RATIONALE: Occupational exposures at the WTC site after September 11, 2001 have been associated with several presumably inflammatory lower airway diseases. Pulmonary arterial enlargement, as suggested by an increased ratio of the diameter of the pulmonary artery to the diameter of the aorta (PAAr) has been reported as a computed tomographic (CT) scan marker of adverse respiratory health outcomes, including WTC-related disease. In this study, we sought to utilize a novel quantitative CT (QCT) measurement of PAAr to test the hypothesis that an increased ratio is associated with FEV below each subject's statistically determined lower limit of normal (FEV
Szczepankiewicz F, Hoge S, Westin C-F. Linear, planar and spherical tensor-valued diffusion MRI data by free waveform encoding in healthy brain, water, oil and liquid crystals. Data Brief. 2019;25 :104208.Abstract
Recently, several biophysical models and signal representations have been proposed for microstructure imaging based on tensor-valued, or multidimensional, diffusion MRI. The acquisition of the necessary data requires non-conventional pulse sequences, and data is therefore not available to the wider diffusion MRI community. To facilitate exploration and development of analysis techniques based on tensor-valued diffusion encoding, we share a comprehensive data set acquired in a healthy human brain. The data encompasses diffusion weighted images using linear, planar and spherical diffusion tensor encoding at multiple b-values and diffusion encoding directions. We also supply data acquired in several phantoms that may support validation. The data is hosted by GitHub:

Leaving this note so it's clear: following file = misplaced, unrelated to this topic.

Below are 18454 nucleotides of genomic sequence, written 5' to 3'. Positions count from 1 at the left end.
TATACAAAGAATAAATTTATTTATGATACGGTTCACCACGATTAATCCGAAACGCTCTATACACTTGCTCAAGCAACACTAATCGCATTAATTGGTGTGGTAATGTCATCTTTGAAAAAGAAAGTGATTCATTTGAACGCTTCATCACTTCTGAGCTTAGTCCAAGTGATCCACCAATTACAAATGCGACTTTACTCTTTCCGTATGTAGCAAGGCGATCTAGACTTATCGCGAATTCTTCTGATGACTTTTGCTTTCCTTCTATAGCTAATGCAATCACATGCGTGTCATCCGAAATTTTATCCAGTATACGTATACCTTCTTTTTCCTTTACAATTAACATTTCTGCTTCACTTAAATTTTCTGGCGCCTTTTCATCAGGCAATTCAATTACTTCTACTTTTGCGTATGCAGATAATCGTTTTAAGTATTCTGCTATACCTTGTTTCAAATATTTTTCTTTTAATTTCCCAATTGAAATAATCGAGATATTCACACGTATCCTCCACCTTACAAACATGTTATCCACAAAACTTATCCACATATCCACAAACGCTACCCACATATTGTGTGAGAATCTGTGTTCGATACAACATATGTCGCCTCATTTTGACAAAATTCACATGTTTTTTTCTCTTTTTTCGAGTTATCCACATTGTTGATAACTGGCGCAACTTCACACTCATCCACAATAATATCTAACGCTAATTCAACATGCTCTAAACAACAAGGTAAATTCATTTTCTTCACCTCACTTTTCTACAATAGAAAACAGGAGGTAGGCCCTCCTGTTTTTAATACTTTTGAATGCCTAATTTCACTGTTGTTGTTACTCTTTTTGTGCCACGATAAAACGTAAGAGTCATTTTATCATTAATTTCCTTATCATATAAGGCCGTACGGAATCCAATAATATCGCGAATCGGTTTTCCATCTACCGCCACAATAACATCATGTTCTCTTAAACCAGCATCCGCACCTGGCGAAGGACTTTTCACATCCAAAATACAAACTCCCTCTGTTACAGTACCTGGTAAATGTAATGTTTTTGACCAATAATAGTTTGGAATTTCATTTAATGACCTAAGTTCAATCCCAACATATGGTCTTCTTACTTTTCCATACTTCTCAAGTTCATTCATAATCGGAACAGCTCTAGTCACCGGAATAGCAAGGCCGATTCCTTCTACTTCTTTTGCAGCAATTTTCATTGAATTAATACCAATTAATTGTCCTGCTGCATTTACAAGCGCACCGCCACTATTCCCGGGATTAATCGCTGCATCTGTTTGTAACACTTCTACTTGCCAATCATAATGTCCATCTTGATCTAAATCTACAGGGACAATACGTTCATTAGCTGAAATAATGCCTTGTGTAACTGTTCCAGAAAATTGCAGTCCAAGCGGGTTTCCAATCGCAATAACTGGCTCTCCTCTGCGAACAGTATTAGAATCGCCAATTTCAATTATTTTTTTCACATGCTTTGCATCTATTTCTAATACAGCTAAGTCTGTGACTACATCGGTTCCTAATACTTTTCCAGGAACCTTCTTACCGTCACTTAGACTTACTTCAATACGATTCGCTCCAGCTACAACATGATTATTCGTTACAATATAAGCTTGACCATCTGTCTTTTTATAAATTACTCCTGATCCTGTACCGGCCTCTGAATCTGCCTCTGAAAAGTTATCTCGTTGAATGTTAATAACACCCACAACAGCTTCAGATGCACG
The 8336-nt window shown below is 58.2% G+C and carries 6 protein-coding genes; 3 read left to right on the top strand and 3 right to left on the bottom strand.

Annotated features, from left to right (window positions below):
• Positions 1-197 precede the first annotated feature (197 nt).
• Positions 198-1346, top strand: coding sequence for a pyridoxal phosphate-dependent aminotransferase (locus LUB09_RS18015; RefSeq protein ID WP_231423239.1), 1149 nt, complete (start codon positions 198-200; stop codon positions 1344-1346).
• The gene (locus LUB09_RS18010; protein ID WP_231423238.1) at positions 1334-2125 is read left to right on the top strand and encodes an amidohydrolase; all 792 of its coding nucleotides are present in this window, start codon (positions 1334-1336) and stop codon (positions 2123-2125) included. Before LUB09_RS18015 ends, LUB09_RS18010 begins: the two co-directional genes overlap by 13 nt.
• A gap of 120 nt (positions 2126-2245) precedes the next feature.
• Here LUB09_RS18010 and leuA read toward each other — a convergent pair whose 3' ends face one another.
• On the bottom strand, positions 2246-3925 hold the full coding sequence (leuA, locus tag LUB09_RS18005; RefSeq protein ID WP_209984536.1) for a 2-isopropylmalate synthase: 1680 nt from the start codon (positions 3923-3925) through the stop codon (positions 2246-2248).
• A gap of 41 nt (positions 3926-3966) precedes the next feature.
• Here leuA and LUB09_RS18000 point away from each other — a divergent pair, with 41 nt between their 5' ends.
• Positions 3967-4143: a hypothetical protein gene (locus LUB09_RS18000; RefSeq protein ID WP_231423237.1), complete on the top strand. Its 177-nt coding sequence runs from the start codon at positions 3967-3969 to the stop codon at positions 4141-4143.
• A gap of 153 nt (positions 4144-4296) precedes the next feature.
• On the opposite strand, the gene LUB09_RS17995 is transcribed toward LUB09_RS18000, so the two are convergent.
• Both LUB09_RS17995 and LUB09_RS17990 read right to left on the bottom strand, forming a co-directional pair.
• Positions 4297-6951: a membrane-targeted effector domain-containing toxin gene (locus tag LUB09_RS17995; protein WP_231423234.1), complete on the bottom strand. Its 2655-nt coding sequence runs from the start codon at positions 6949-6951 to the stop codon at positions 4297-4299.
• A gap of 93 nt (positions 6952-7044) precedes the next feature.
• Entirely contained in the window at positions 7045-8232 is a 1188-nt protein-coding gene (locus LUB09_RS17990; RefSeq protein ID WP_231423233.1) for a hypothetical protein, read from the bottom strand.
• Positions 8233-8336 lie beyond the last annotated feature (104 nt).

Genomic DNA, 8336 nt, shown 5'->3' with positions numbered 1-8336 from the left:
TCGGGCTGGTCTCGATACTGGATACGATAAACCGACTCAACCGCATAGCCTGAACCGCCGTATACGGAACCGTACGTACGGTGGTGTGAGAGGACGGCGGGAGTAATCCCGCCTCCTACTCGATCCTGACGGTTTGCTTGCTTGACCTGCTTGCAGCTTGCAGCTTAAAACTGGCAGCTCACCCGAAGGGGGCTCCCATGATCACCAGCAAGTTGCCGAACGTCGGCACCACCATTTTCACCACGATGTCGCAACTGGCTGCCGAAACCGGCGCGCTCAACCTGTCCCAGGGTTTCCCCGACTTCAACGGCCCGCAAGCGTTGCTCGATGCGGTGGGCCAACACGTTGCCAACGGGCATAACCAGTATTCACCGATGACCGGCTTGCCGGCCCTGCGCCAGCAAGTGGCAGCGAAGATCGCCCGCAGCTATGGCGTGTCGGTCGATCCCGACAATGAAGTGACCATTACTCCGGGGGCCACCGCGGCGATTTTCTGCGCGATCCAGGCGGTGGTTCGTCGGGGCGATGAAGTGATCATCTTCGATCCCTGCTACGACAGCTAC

Eisenberg HM, Shenton ME, Pasternak O, Simard MJ, Okonkwo DO, Aldrich C, He F, Jain S, Hayman E. An MRI Pilot Study of Intravenous Glyburide in Traumatic Brain Injury. J Neurotrauma. 2019.Abstract